Unless you are living under a rock, literally, you probably know that there is an eclipse across a wide swath of the United States today. It’s a biggie. We haven’t had one so clearly visible in the United States in a while and it looks like it will be 2024 until we’ll see another one. Solar eclipses, along with lunar and planetary eclipses are actually fairly common across the planet, with an eclipse of some celestial body or a partial eclipse generally happening a couple of times every year.
So, cosmically speaking, we have a fair amount of astronomical obstruction and you need special glasses to see it. Similarly, there may be a total eclipse obscuring the fees in your investment portfolio and you may need the investing equivalent of eclipse glasses with a solar filter to see those high and onerous fees!
It shouldn’t be difficult to understand how much you are paying for investment management and financial advising services, but with many providers, it can be. If you feel confident that all of your fees are on your statement, you may be surprised to learn that in many cases, they aren’t.
Many fees do make it onto statements, but with some, such as deferred sales loads, you may not realize that you are paying them until after you’ve made a decision to sell. Or, you may not remember an unusually high sales load that you paid up front. On top of that, most fees in mutual funds and ETFs aren’t usually explicitly called out on statements. To understand what you are really paying, you have to go research the fees on a site like Morningstar and then add in those management fees to determine your full fee picture. You’ll also have to dig pretty deep to determine if your broker is getting any sort of kick-back or commission on the products that they invested in on your behalf.
To help you got to the bottom of your fees, here are 5 questions to ask the person or firm helping you with your investments:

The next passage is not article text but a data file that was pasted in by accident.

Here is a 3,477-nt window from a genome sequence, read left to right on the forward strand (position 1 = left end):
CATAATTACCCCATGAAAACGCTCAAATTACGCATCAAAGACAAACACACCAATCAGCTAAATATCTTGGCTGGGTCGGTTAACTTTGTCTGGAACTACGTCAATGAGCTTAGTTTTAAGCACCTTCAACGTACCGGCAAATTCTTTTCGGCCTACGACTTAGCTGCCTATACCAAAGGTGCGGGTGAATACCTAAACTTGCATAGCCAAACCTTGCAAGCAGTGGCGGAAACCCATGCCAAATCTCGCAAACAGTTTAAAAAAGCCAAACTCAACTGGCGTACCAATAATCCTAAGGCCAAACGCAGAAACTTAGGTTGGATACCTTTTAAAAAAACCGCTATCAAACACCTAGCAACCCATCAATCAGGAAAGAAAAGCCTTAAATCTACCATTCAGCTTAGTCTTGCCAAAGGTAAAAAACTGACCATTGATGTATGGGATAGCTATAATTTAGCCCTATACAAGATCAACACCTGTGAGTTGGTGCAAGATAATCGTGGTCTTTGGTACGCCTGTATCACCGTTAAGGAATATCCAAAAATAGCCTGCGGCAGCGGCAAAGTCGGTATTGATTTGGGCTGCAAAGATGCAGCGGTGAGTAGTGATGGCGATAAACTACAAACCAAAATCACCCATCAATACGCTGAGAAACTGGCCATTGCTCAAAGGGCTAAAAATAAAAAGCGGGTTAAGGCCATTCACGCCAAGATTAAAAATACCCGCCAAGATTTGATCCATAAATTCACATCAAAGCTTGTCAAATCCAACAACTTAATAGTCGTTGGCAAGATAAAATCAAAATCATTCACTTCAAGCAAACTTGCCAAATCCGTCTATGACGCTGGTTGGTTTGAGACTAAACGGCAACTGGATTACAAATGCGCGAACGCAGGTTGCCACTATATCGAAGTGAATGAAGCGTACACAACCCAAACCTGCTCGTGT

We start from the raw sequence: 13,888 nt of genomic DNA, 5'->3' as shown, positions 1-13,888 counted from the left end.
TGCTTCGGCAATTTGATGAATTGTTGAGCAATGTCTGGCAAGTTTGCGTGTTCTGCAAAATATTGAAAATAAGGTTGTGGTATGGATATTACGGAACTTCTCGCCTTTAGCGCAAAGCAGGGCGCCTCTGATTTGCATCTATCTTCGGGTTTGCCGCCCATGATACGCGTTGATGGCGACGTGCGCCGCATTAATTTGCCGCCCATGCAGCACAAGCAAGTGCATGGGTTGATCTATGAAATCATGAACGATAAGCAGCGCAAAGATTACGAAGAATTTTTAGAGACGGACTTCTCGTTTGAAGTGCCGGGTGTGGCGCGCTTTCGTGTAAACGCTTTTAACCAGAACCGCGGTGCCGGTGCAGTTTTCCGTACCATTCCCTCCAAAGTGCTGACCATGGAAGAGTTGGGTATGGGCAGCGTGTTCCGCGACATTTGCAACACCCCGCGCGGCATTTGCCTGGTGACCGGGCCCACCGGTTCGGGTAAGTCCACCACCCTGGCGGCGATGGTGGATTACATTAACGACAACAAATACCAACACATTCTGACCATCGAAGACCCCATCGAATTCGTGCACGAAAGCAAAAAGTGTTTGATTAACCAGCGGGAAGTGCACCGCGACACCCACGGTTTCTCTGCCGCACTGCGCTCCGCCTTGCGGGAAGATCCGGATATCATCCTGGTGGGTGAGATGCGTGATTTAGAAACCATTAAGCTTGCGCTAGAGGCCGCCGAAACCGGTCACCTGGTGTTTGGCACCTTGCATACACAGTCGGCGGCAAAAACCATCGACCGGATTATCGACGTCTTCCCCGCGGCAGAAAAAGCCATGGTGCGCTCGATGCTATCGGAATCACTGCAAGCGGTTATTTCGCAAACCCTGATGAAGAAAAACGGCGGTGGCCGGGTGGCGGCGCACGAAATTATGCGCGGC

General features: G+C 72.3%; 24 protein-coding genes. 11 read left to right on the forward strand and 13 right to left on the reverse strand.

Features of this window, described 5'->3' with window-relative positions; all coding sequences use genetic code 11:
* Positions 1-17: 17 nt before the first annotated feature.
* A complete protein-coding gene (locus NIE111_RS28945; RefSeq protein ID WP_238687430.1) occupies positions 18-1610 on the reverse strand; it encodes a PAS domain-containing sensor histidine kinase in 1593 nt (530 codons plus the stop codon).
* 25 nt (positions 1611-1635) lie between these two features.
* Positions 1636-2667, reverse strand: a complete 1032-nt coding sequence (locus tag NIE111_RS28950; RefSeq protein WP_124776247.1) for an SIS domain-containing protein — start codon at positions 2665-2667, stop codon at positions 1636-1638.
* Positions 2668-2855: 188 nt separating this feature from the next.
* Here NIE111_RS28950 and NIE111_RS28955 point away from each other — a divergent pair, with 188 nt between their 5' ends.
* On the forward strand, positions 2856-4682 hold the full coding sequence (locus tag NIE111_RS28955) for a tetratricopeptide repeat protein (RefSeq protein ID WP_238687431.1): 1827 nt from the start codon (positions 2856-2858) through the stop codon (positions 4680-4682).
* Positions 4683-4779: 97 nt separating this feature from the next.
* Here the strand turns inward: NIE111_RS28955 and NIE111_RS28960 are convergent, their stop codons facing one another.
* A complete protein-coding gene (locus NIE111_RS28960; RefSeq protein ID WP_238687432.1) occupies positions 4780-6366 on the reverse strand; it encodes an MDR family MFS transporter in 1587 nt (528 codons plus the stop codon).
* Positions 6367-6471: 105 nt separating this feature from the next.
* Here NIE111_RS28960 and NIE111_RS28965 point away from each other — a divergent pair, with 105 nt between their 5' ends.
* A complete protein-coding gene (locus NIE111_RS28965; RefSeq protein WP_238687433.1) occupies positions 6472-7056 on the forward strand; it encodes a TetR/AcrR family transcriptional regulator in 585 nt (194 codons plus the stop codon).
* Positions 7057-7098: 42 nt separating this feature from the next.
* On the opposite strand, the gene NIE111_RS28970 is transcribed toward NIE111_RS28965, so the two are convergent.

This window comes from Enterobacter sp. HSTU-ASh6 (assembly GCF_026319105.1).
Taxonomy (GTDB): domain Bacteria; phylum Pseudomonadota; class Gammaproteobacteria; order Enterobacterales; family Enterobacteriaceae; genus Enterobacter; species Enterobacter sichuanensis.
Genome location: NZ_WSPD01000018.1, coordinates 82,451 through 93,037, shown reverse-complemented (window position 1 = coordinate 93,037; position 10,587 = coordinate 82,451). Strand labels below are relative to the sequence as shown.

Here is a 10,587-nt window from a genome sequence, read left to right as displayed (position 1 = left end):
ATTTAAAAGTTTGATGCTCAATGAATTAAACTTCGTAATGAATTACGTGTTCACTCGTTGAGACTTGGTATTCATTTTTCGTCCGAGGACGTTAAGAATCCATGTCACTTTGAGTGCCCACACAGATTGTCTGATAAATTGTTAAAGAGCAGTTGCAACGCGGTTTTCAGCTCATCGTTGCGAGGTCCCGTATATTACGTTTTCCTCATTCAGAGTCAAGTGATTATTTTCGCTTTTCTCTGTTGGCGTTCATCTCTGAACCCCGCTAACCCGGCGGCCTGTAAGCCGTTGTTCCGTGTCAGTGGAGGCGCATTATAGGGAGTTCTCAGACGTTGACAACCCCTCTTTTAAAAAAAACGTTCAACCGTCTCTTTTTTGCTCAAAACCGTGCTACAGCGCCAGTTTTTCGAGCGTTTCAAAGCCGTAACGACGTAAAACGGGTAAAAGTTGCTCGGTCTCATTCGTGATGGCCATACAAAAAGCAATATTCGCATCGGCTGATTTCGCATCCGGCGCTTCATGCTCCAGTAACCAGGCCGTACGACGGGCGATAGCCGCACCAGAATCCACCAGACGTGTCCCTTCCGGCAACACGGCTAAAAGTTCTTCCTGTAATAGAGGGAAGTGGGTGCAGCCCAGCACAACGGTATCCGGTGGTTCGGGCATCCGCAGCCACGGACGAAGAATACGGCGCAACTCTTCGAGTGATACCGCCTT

1) Are you a fiduciary and do you have to act in my best interest when making investments? If not, why not?
2) When you make an investment in my account, do you receive a commission, compensation or kick-back of any kind, if so, how much and how does it work.
3) What are the management fees of the products that I’m invested in and how do those fees compare to index funds and ETF or other similar products?
4) Did I pay any up front sales loads and are there any back end sales charges if I sell something? (Ouch if they get you both coming and going...)
5) When you add all the fees that I pay (or have paid) to you and to any other investment company or product that I am invested in, are my total fees under 1%? If not, why not.
Working with a fee only advisor and a company that generally uses low cost products and individual securities, such as J. Bradford Investment Management, can help you achieve a more transparent fee structure into your portfolio.
If you’d like a free evaluation of the fees you are currently paying, we provide free portfolio reviews so everyone can understand and evaluate the fees paid to their advisor or manager. With your solar filter glasses and your portfolio review, you’ll be glad neither your retina nor your portfolio get burned.
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